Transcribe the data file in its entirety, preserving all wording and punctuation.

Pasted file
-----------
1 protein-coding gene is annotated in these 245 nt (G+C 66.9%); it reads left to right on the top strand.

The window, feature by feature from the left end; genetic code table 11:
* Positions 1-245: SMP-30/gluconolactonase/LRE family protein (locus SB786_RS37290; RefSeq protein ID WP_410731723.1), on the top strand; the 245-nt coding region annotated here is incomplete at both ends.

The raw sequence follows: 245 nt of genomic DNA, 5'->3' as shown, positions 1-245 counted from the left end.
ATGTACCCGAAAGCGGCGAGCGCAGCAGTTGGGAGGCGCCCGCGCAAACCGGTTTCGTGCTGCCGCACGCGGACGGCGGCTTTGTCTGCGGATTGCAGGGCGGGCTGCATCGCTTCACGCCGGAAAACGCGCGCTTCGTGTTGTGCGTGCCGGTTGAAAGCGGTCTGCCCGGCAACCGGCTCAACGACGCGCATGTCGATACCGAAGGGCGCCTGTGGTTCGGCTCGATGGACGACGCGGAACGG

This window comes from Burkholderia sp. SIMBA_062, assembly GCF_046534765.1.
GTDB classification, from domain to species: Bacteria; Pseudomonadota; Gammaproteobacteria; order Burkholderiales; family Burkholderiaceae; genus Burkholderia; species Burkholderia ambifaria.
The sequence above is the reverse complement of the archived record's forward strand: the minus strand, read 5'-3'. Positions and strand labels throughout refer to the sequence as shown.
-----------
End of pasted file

1 protein-coding gene is annotated in these 245 nt (G+C 66.9%); it reads left to right on the top strand.

The window, feature by feature from the left end; genetic code table 11:
* Positions 1-245: SMP-30/gluconolactonase/LRE family protein (locus SB786_RS37290; RefSeq protein ID WP_410731723.1), on the top strand; the 245-nt coding region annotated here is incomplete at both ends.

The raw sequence follows: 245 nt of genomic DNA, 5'->3' as shown, positions 1-245 counted from the left end.
ATGTACCCGAAAGCGGCGAGCGCAGCAGTTGGGAGGCGCCCGCGCAAACCGGTTTCGTGCTGCCGCACGCGGACGGCGGCTTTGTCTGCGGATTGCAGGGCGGGCTGCATCGCTTCACGCCGGAAAACGCGCGCTTCGTGTTGTGCGTGCCGGTTGAAAGCGGTCTGCCCGGCAACCGGCTCAACGACGCGCATGTCGATACCGAAGGGCGCCTGTGGTTCGGCTCGATGGACGACGCGGAACGG

This window comes from Burkholderia sp. SIMBA_062, assembly GCF_046534765.1.
GTDB classification, from domain to species: Bacteria; Pseudomonadota; Gammaproteobacteria; order Burkholderiales; family Burkholderiaceae; genus Burkholderia; species Burkholderia ambifaria.
The sequence above is the reverse complement of the archived record's forward strand: the minus strand, read 5'-3'. Positions and strand labels throughout refer to the sequence as shown.